Without providing a substantive rationale, a state court judge in Philadelphia has refused to preliminarily dismiss a bar’s COVID-19 business interruption lawsuit brought against certain London Market underwriters.
In a two-page order, the court in Taps & Bourbon on Terrace LLC v. Certain Underwriters at Lloyd’s, London, No. 200700375 (Phila. C.C.P. Oct. 26, 2020) determined that it would be “premature” to address the insurer’s factual contentions. “Taking the factual allegations made [in] the plaintiff’s complaint as true, as this court must at this time, plaintiff has successfully pled to survive this stage of the proceedings. Moreover, the law and facts are rapidly evolving in the area of COVID-19 related business losses.”
The court’s decision to deny the dismissal motion means that the case will proceed to discovery. The underwriters denied coverage based on the absence of “physical damage or loss” and the inclusion of a virus exclusion in the policy.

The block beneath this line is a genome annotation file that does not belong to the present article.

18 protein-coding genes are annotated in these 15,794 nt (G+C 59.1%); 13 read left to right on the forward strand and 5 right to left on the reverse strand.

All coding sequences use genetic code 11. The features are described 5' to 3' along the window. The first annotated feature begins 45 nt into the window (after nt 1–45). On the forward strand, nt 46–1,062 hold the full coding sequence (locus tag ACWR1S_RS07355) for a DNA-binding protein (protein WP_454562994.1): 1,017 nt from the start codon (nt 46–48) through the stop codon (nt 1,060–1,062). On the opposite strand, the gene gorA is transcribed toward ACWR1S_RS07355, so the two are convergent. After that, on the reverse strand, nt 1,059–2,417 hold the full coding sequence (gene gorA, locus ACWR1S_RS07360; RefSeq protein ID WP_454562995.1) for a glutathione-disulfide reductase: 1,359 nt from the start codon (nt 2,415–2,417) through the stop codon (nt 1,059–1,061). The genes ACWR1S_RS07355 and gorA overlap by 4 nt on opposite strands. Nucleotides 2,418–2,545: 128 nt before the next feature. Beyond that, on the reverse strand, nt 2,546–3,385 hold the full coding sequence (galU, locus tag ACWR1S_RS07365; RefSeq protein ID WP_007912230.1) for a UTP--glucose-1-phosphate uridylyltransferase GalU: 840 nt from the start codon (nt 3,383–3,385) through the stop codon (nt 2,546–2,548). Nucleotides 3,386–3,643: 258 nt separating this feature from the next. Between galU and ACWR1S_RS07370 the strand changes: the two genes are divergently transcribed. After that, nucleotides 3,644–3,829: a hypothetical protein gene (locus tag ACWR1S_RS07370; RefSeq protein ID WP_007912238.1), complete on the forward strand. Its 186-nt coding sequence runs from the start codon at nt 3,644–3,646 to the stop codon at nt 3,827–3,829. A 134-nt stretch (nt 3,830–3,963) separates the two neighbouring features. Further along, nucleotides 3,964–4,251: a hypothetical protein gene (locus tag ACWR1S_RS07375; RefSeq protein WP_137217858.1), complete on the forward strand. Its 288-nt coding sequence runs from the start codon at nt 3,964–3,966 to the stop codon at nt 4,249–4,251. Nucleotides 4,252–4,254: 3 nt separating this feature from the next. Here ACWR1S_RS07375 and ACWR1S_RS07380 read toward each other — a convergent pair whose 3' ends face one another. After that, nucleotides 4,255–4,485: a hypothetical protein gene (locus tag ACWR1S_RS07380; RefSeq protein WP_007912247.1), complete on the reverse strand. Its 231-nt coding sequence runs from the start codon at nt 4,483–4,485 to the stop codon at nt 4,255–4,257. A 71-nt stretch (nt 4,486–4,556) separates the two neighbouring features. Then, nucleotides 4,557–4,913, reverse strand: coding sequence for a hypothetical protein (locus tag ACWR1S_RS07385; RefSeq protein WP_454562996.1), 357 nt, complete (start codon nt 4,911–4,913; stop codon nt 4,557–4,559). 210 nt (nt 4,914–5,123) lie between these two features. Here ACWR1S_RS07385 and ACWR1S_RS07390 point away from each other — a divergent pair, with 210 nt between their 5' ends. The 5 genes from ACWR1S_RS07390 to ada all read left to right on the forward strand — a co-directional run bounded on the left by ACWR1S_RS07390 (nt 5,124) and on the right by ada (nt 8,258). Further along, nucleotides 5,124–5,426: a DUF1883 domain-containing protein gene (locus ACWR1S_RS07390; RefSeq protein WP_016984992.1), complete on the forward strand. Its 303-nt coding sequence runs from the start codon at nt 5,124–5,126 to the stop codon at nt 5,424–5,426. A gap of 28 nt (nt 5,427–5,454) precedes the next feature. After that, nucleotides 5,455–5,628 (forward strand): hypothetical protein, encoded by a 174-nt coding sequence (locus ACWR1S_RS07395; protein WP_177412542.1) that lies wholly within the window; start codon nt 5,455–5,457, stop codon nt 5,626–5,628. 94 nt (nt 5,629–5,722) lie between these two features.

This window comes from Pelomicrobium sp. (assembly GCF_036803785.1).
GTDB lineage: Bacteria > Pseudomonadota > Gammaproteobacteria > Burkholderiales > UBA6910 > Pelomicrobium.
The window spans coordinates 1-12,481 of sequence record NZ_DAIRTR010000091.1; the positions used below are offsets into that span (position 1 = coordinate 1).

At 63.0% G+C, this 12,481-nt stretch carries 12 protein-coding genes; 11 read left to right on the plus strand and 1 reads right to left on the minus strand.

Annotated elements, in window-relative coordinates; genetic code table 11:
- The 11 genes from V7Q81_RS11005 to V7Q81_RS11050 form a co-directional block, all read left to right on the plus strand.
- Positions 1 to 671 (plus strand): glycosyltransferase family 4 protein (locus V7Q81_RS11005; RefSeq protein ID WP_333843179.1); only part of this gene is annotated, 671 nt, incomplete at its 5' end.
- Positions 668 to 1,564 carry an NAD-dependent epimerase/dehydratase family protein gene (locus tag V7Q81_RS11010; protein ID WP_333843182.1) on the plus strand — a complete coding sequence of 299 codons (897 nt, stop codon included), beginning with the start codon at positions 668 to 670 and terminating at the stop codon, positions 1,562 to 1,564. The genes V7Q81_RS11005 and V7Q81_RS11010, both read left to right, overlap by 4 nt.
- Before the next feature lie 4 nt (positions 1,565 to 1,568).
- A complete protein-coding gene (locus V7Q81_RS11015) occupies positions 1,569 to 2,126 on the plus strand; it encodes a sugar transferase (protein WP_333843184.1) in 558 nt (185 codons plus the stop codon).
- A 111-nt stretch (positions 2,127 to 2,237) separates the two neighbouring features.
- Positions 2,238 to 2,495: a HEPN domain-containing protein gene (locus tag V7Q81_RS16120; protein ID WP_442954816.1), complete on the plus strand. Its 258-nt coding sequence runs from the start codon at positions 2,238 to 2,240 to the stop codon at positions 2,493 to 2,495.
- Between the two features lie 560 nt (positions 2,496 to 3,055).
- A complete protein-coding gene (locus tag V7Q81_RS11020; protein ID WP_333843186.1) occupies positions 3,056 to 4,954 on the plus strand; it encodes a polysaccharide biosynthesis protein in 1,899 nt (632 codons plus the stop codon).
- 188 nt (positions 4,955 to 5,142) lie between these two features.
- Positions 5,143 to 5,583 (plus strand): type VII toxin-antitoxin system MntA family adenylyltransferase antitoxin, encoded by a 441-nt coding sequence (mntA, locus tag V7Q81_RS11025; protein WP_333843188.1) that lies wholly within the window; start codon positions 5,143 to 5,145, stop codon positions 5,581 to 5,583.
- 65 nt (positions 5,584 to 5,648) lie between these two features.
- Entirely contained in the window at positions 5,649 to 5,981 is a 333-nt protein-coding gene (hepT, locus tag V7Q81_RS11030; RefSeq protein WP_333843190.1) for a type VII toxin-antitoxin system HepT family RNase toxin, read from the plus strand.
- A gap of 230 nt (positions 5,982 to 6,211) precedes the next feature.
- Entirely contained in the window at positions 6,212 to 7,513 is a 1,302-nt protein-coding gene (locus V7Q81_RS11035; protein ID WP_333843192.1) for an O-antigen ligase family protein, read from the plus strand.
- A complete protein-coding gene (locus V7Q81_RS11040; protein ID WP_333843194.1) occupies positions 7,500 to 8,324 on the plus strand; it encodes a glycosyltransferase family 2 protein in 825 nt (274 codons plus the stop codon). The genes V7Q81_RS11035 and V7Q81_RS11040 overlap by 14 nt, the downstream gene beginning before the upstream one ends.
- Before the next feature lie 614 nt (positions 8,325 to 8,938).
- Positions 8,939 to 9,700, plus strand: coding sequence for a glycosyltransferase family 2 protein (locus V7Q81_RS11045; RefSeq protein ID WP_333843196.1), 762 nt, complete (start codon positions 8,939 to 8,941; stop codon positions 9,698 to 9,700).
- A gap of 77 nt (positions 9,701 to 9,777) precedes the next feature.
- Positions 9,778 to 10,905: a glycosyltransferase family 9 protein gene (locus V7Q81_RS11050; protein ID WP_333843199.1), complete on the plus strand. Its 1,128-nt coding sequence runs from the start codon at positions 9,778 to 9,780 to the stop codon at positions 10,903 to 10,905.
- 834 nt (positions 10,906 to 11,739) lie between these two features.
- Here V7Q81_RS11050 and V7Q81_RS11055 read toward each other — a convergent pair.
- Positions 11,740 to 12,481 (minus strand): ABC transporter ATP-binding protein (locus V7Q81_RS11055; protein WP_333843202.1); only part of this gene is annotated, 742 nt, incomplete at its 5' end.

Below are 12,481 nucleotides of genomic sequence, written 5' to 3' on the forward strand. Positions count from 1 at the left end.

While the ruling does not entitle the insured to coverage, the decision runs counter to the trend nationwide, whereby a majority of courts have dismissed similar claims at an early juncture. In Wilson v. Hartford Casualty Co., No. 20-3384 (E.D.Pa. Sept. 30, 2020), for example, a federal court in Pennsylvania recently dismissed a COVID-19 business interruption lawsuit based on the application of a policy’s virus exclusion.
Clark & Fox, which is not involved in the Taps & Bourbon lawsuit, continues to monitor developments in COVID-19 litigation. Contact John Clark at email@example.com or Michael Savett at firstname.lastname@example.org for more information.